The deal was negotiated when natural gas prices were much higher than they are today, and when coal-to-gas technology was seen as being more lucrative. A court has ordered that the contract must be amended, and the newly approved state legislation will trigger a tough review before any amended deal can be signed.
It was high time to pass around a few cold ones in the shade of an awning in Amarillo, Texas, just a few days ago. Now it's time to hunker inside, drink whiskey neat, and play charades.
The city broke a heat record on April 30, reaching a scorching hot 97 degrees. Then it got hit by unseasonably cold weather that has swept through the nation's heartland. A couple days after reaching 97, the temperature bottomed out at 33 degrees, with the cold snap bringing some snow.
The unseasonably late chill appears to be one of many symptoms of the changing climate. But before we dive into that, let's take a look at the extraordinary weather pummeling the Midwest. From The Weather Channel:
A small New York town prevailed Thursday in a court battle against the energy industry, which wants to frack the ground beneath the townsfolk's feet despite a local law that forbids the practice.
A moratorium is in place on fracking in New York, but Dryden and dozens of other municipalities around the state have passed local ordinances banning the practice in case the state prohibition is lifted. Drillers argued in court that the town's fracking ban violated state law (a law unrelated to the moratorium), and that they should be allowed to drill for gas there despite the locals' wishes.
A state trial court judge ruled last year in favor of Dryden. That ruling was appealed, and, on Thursday, Dryden, with the support of public-interest law firm Earthjustice, prevailed again in a state appeals court. Attorneys for Norwegian company Norse Energy Corp. vowed to appeal the latest ruling to a higher state court. That means the dozens of local fracking bans in New York aren't safe just yet -- but the two legal victories so far are a promising sign.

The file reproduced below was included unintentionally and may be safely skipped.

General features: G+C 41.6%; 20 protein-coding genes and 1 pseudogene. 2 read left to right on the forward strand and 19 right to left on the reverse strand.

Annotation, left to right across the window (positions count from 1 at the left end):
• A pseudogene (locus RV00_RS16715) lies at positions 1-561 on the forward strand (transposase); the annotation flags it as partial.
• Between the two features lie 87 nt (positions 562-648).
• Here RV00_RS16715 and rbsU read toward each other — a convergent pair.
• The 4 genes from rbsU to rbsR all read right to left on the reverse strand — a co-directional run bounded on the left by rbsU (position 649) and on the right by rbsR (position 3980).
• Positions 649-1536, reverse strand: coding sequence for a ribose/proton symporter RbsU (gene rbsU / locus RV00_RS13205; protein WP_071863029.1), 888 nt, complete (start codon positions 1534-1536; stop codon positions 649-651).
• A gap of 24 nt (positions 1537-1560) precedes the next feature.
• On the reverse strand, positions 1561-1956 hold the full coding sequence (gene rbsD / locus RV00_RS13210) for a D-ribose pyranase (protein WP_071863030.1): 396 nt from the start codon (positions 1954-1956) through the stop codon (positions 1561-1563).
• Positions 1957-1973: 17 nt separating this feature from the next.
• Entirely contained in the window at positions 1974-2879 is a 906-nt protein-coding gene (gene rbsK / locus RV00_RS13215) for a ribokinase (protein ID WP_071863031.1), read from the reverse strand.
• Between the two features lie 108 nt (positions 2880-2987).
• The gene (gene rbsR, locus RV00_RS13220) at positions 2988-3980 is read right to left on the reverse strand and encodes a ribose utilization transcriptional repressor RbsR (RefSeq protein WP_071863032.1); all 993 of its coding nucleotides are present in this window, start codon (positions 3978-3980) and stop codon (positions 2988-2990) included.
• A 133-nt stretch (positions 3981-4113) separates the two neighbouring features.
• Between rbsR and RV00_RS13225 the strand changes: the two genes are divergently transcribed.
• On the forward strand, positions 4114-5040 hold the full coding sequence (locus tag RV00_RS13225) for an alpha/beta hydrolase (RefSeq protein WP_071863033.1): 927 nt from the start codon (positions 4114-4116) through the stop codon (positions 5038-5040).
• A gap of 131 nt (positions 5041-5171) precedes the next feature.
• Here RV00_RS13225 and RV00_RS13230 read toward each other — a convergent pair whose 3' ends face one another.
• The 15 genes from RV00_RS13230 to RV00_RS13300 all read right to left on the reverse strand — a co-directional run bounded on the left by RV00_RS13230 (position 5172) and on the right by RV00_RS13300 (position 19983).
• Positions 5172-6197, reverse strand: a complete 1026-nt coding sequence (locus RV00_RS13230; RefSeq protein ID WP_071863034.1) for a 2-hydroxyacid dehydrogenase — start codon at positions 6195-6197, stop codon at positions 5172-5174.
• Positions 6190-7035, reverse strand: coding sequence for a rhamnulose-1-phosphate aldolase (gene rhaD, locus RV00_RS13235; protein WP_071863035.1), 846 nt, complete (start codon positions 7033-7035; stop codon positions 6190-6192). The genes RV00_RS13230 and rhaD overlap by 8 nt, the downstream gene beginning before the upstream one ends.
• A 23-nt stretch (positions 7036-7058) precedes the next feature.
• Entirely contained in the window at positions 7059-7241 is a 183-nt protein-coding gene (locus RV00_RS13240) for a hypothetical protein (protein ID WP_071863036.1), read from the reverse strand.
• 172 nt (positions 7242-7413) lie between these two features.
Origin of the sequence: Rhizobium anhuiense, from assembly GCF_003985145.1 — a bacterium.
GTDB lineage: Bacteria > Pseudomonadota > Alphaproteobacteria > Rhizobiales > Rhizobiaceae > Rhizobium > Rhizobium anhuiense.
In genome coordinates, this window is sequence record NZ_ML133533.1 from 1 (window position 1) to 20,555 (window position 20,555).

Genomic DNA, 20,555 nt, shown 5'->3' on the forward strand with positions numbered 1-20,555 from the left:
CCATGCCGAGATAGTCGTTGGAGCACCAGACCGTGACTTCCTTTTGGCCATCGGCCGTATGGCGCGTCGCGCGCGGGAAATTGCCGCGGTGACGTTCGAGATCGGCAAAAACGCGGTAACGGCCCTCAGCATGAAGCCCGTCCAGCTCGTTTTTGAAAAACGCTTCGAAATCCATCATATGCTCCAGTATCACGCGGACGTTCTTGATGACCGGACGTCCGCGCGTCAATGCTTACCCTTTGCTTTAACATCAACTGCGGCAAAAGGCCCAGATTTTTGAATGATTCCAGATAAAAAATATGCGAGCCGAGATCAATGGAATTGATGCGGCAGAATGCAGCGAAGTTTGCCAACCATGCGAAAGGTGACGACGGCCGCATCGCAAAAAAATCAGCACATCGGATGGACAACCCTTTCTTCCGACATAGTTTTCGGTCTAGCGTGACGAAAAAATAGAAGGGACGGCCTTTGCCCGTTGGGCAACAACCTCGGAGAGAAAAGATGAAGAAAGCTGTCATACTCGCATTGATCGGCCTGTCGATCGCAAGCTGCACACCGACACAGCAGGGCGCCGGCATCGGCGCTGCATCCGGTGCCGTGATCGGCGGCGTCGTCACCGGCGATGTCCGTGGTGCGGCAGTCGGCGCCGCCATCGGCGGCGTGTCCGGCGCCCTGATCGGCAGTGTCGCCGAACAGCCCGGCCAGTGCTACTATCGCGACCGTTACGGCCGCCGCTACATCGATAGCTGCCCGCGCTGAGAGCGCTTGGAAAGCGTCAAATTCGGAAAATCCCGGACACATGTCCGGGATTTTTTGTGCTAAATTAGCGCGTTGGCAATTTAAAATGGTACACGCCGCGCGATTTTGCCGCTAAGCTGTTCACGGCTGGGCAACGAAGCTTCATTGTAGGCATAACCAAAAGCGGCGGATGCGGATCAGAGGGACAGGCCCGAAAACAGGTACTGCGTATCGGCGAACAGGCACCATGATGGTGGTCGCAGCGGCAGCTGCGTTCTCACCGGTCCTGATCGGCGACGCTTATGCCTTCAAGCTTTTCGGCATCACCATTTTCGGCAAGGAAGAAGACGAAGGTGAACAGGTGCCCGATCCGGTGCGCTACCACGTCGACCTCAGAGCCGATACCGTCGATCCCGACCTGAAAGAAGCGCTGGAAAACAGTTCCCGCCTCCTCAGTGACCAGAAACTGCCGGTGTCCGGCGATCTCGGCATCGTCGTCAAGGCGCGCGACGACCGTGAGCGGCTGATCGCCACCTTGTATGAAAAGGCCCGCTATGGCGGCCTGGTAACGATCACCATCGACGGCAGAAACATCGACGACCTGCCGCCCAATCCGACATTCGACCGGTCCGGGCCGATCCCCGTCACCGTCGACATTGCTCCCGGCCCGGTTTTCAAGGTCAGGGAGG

One of fracking's few but feverishly touted upsides is that the natural-gas boom it's spurred could help America move toward energy independence; it's a crucial piece of Obama's “all-of-the-above” energy strategy. But in building up our fuel supply, fracking threatens our supply of another crucial natural resource – water.
A new report from nonprofit Ceres (which maintains a neutral position on fracking in general) reveals that nearly half of the country's fracking wells are located in water-stressed regions -- in particular Texas and Colorado, where 92 percent of fracking wells are in extremely high-water-stress regions. Ceres compiled its report using data from the World Resources Institute -- which considers an area extremely water-stressed if 80 percent of its available water supply is already allocated for municipal, industrial, and agricultural uses -- and FracFocus.org, a voluntary national registry of fracking wells' locations and water usage.
FracFocus shows that between January 2011 and September 2012, the 25,450 wells in its database used 65.8 billion gallons of water, or the amount of water 2.5 million Americans use in a year. Because the site doesn't have data for every single well in the country, fracking's total water impact is likely even higher.
Would you like some broiled flounder with your serving of climate apocalypse?
Well, you're going to have to broil it yourself, because record-breaking temperatures in the Atlantic Ocean are driving the fish away from fast-heating waters toward more hospitable depths and latitudes.
The Atlantic Ocean's surface temperatures from Maine to North Carolina broke records last year, reaching an average of 57.2°F, nearly three degrees warmer than the average of the past 30 years.
That's according to new data published by National Oceanic and Atmospheric Administration, which says the jump in average temperature from 2011 to 2012 was the largest recorded one-year spike in the marine region, which is known as the Northeast Shelf Ecosystem. Last year's average temperature was also the highest recorded there since measurements began 150 years ago.